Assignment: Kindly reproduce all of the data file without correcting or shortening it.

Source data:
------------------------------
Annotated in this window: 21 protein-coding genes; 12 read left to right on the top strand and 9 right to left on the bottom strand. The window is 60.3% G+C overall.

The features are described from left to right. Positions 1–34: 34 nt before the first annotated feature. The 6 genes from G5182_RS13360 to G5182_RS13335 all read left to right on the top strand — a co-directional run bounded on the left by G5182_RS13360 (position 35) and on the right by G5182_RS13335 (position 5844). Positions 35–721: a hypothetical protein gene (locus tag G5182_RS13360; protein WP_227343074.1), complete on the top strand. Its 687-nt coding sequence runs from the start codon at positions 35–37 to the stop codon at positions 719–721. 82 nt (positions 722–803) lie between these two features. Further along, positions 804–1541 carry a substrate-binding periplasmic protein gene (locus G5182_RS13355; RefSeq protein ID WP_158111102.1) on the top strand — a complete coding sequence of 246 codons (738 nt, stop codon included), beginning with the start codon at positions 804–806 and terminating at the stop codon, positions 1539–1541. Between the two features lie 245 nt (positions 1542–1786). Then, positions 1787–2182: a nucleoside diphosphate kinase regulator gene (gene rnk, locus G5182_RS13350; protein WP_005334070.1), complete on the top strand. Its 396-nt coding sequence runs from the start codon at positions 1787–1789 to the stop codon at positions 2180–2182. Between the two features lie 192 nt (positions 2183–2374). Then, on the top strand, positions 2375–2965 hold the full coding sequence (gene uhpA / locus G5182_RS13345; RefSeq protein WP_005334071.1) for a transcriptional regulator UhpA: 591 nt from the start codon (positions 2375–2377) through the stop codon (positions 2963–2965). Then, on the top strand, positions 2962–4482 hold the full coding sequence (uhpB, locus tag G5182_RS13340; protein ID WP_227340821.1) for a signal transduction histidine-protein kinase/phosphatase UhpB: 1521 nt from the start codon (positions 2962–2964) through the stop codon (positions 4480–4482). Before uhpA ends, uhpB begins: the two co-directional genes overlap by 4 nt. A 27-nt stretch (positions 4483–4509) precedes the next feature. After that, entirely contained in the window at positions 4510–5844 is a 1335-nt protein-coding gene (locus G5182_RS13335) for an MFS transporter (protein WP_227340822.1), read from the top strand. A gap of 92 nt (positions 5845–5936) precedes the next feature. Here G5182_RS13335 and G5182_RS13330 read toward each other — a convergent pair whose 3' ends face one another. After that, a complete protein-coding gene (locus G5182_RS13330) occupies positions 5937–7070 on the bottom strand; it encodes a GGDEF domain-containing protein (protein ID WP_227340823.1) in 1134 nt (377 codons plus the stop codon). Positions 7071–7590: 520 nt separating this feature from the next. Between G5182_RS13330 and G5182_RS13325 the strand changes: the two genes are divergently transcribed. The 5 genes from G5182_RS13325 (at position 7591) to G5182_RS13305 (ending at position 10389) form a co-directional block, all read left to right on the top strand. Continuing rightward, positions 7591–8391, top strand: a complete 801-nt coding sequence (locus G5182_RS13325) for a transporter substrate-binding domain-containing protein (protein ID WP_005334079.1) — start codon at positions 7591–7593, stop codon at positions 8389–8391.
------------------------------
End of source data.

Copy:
Annotated in this window: 21 protein-coding genes; 12 read left to right on the top strand and 9 right to left on the bottom strand. The window is 60.3% G+C overall.

The features are described from left to right. Positions 1–34: 34 nt before the first annotated feature. The 6 genes from G5182_RS13360 to G5182_RS13335 all read left to right on the top strand — a co-directional run bounded on the left by G5182_RS13360 (position 35) and on the right by G5182_RS13335 (position 5844). Positions 35–721: a hypothetical protein gene (locus tag G5182_RS13360; protein WP_227343074.1), complete on the top strand. Its 687-nt coding sequence runs from the start codon at positions 35–37 to the stop codon at positions 719–721. 82 nt (positions 722–803) lie between these two features. Further along, positions 804–1541 carry a substrate-binding periplasmic protein gene (locus G5182_RS13355; RefSeq protein ID WP_158111102.1) on the top strand — a complete coding sequence of 246 codons (738 nt, stop codon included), beginning with the start codon at positions 804–806 and terminating at the stop codon, positions 1539–1541. Between the two features lie 245 nt (positions 1542–1786). Then, positions 1787–2182: a nucleoside diphosphate kinase regulator gene (gene rnk, locus G5182_RS13350; protein WP_005334070.1), complete on the top strand. Its 396-nt coding sequence runs from the start codon at positions 1787–1789 to the stop codon at positions 2180–2182. Between the two features lie 192 nt (positions 2183–2374). Then, on the top strand, positions 2375–2965 hold the full coding sequence (gene uhpA / locus G5182_RS13345; RefSeq protein WP_005334071.1) for a transcriptional regulator UhpA: 591 nt from the start codon (positions 2375–2377) through the stop codon (positions 2963–2965). Then, on the top strand, positions 2962–4482 hold the full coding sequence (uhpB, locus tag G5182_RS13340; protein ID WP_227340821.1) for a signal transduction histidine-protein kinase/phosphatase UhpB: 1521 nt from the start codon (positions 2962–2964) through the stop codon (positions 4480–4482). Before uhpA ends, uhpB begins: the two co-directional genes overlap by 4 nt. A 27-nt stretch (positions 4483–4509) precedes the next feature. After that, entirely contained in the window at positions 4510–5844 is a 1335-nt protein-coding gene (locus G5182_RS13335) for an MFS transporter (protein WP_227340822.1), read from the top strand. A gap of 92 nt (positions 5845–5936) precedes the next feature. Here G5182_RS13335 and G5182_RS13330 read toward each other — a convergent pair whose 3' ends face one another. After that, a complete protein-coding gene (locus G5182_RS13330) occupies positions 5937–7070 on the bottom strand; it encodes a GGDEF domain-containing protein (protein ID WP_227340823.1) in 1134 nt (377 codons plus the stop codon). Positions 7071–7590: 520 nt separating this feature from the next. Between G5182_RS13330 and G5182_RS13325 the strand changes: the two genes are divergently transcribed. The 5 genes from G5182_RS13325 (at position 7591) to G5182_RS13305 (ending at position 10389) form a co-directional block, all read left to right on the top strand. Continuing rightward, positions 7591–8391, top strand: a complete 801-nt coding sequence (locus G5182_RS13325) for a transporter substrate-binding domain-containing protein (protein ID WP_005334079.1) — start codon at positions 7591–7593, stop codon at positions 8389–8391.